Economics » Unemployment » What Causes Changes in Unemployment over the Long Run

Structural Unemployment

Structural Unemployment

Another factor that influences the natural rate of unemployment is the amount of structural unemployment. The structurally unemployed are individuals who have no jobs because they lack skills valued by the labor market, either because demand has shifted away from the skills they do have, or because they never learned any skills. An example of the former would be the unemployment among aerospace engineers after the U.S. space program downsized in the 1970s. An example of the latter would be high school dropouts.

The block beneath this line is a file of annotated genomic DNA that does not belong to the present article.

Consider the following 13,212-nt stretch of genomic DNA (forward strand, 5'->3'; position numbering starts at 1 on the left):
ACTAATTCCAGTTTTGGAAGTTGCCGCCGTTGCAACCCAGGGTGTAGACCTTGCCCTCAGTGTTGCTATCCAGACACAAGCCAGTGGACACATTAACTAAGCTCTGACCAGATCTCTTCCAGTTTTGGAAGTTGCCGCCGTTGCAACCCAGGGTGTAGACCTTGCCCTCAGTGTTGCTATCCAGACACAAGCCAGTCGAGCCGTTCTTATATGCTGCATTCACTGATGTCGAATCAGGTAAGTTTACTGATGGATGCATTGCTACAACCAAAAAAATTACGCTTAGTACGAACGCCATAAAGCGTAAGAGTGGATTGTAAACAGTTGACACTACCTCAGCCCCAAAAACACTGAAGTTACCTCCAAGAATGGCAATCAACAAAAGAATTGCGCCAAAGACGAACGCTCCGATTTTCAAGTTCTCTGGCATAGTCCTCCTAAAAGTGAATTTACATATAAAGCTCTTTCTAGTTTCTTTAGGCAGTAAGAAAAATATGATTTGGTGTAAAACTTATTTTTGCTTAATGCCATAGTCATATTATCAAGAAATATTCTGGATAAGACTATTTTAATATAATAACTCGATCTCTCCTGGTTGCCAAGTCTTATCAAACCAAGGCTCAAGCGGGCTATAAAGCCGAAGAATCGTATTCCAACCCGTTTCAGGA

Some people worry that technology causes structural unemployment. In the past, new technologies have put lower skilled employees out of work, but at the same time they create demand for higher skilled workers to use the new technologies. Education seems to be the key in minimizing the amount of structural unemployment. Individuals who have degrees can be retrained if they become structurally unemployed. For people with no skills and little education, that option is more limited.


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